The Wall Street Journal’s report follows the news that Trump had to pay a $2,500 penalty to the Internal Revenue Service for an improper donation the Trump Foundation made to a group supporting Florida Attorney General Pam Bondi. Bondi’s office ultimately did not join a lawsuit filed against Trump University by the New York attorney general.

I guess he knows what he is talking about when he says the system is rigged.

Great DNC Moments

Barack Obama’s 2004 DNC speech was historic.  So was Michelle’s this year.  Nobody expected it would be THIS good.

And props to Demi Lovato for talking about mental health:

Was Trump Wrong About Orlando Shooter Motive? (Were We All?)

Just a second there, stupid politician man.

Palm Beach Post:

A former classmate of Omar Mateen’s 2006 police academy class said he believed Mateen was gay, saying Mateen once asked him out.

Officials say Mateen shot and killed 49 people and injured 53 others at an Orlando nightclub early Sunday morning.

The classmate said that he, Mateen and other classmates would hang out, sometimes going to gay nightclubs, after classes at the Indian River Community College police academy. He said Mateen asked him out romantically.

“We went to a few gay bars with him, and I was not out at the time, so I declined his offer,” the former classmate said. He asked that his name not be used.

He believed Mateen was gay, but not open about it. Mateen was awkward, and for a while the classmate and the rest in the group of friends felt sorry for him.

“He just wanted to fit in and no one liked him,” he said. “He was always socially awkward.”

L.A. Times:

The gunman who attacked a Florida LGBT nightclub had attended the club before the attack and had used a gay dating and chat app, witnesses said.

Kevin West, a regular at Pulse nightclub, said Omar Mateen messaged him on and off for a year before the shooting using the gay chat and dating app Jack’d.

But they never met – until early Sunday morning.

West was dropping off a friend at the club when he noticed Mateen – whom he knew by sight but not by name – crossing the street wearing a dark cap and carrying a black cellphone about 1 a.m., an hour before the shooting.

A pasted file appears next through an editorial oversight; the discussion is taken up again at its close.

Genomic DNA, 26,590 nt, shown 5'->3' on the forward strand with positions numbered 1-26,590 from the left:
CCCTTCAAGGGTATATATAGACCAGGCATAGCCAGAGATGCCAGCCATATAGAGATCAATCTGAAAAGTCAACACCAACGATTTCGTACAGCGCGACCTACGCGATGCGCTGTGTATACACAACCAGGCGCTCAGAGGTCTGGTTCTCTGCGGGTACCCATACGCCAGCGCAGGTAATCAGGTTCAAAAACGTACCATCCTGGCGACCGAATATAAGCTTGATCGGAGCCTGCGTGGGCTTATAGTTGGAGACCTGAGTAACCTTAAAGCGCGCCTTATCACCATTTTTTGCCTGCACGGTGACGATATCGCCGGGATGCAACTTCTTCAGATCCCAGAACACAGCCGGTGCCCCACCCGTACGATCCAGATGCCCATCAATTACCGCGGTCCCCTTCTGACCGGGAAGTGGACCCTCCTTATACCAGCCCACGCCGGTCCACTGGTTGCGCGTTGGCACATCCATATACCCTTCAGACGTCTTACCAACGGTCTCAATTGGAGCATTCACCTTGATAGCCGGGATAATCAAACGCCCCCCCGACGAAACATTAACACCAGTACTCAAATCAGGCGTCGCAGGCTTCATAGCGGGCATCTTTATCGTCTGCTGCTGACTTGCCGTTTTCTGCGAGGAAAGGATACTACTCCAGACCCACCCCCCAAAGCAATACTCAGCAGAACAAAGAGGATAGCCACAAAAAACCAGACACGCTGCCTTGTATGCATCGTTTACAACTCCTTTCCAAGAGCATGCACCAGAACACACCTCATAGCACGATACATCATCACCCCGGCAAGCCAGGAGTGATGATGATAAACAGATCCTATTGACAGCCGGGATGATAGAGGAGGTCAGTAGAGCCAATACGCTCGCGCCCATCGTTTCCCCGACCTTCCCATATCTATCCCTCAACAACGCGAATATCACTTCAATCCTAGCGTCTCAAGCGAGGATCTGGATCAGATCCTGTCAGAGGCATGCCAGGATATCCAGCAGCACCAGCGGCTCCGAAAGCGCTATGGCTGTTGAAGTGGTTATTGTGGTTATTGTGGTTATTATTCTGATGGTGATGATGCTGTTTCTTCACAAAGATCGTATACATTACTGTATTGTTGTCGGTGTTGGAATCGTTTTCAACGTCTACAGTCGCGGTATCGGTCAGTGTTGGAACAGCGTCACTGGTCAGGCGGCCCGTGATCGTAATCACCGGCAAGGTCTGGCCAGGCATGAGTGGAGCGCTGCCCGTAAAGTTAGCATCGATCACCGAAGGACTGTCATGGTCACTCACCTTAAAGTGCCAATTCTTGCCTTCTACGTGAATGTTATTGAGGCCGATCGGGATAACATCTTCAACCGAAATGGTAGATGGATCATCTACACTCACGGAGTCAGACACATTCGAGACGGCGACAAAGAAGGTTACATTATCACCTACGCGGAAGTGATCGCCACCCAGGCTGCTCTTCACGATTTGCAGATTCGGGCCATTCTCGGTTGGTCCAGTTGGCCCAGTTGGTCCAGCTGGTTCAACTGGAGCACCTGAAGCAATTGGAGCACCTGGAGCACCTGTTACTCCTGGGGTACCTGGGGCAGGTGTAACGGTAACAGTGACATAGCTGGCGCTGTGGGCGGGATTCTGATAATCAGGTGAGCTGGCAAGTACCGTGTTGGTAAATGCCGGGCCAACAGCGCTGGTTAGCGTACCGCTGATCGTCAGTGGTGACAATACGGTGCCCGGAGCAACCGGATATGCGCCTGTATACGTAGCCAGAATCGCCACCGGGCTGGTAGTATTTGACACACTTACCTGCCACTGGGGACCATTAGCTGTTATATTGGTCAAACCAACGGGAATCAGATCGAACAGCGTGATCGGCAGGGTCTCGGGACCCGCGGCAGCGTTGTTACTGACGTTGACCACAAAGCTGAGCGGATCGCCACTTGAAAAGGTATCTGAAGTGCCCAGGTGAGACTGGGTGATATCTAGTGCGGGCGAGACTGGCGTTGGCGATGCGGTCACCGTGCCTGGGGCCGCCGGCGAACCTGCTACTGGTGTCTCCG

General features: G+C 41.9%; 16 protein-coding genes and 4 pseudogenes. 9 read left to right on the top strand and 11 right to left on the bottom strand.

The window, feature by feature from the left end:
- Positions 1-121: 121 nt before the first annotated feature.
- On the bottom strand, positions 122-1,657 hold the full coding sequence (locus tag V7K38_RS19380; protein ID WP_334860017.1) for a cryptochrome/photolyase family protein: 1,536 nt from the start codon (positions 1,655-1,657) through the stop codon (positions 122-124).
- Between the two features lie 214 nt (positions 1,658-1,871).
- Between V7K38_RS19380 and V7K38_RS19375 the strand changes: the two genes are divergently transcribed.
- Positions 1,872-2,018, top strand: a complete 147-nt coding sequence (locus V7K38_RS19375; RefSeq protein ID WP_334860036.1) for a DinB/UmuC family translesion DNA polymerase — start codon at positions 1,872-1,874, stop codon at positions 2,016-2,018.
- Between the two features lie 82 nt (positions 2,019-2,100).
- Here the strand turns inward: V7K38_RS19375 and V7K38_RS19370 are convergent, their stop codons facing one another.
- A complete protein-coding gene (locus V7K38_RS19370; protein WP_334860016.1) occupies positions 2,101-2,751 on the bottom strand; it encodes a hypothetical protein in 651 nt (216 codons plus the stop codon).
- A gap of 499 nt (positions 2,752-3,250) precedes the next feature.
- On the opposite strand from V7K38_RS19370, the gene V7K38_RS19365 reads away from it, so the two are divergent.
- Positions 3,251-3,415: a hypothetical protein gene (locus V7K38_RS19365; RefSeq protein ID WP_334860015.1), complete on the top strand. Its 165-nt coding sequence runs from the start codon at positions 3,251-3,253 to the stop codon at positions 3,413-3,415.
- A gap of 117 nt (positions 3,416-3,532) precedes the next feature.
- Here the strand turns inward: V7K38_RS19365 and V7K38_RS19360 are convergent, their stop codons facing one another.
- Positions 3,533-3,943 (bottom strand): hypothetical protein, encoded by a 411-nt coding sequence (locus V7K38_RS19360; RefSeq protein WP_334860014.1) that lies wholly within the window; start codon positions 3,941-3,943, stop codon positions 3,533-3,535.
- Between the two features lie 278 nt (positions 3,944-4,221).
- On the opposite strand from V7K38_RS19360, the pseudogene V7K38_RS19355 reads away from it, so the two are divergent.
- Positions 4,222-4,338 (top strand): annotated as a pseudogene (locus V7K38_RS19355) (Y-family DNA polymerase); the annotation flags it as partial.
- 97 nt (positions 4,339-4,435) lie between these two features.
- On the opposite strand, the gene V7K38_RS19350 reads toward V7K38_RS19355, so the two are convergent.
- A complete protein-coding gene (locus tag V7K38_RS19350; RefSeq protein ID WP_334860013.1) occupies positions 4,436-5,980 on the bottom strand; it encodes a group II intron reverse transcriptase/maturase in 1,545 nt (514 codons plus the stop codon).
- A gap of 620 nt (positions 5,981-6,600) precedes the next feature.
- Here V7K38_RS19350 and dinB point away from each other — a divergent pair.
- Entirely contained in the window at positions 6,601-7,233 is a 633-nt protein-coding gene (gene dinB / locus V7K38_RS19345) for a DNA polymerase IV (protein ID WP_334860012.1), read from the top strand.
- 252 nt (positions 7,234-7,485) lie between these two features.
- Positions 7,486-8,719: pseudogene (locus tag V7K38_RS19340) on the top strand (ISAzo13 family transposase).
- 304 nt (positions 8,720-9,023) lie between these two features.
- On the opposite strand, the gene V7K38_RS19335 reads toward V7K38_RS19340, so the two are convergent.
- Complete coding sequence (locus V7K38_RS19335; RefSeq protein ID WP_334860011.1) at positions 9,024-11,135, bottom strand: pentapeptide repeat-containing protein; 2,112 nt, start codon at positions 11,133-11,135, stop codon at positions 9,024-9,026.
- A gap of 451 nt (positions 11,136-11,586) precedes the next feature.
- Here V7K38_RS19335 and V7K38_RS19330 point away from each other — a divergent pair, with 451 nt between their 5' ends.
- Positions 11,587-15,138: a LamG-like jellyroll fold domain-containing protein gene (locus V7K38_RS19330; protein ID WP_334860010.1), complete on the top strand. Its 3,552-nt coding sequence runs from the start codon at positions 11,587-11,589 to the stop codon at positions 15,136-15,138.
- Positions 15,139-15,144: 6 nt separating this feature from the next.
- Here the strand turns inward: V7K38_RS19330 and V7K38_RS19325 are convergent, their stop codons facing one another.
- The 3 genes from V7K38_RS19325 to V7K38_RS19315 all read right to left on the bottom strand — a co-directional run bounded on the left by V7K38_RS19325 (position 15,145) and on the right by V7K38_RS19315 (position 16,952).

“He walked directly past me. I said, ‘Hey,’ and he turned and said, ‘Hey,’” and nodded his head, West said. “I could tell by the eyes.”

At least four regular customers of Pulse, the lesbian, gay, bisexual and transgender nightclub where the massacre took place, told the Orlando Sentinel on Monday that they believed they had seen Mateen there before.

“Sometimes he would go over in the corner and sit and drink by himself, and other times he would get so drunk he was loud and belligerent,” said Ty Smith, who also uses the name Aries.

He saw Mateen at the club at least a dozen times, he said.

And the Daily Mail quotes his ex-wife as saying he had “gay tendencies“.

It would be unusual for an ISIS adherent to be gay.  And it suggests that Mateen’s motive was based, at least in part, on self-loathing.  There is nothing to suggest that ISIS personally recruited him.  This was a lone wolf.  He may have simply latched on to ISIS as the reason, simply because self-loathing gays aren’t that aware of the self-loathing.  He was trapped between two worlds — the rigid tenets of his faith (perhaps buttressed by his anti-gay father), and his inner desires.  He chose one — violently.  (Not an excuse, of course.  Just a possible explanation).

Quote Of The Week

“Donald Trump cares about exactly one thing: Donald Trump,” Sen. Elizabeth Warren said, opening up with both barrels in a speech on Tuesday: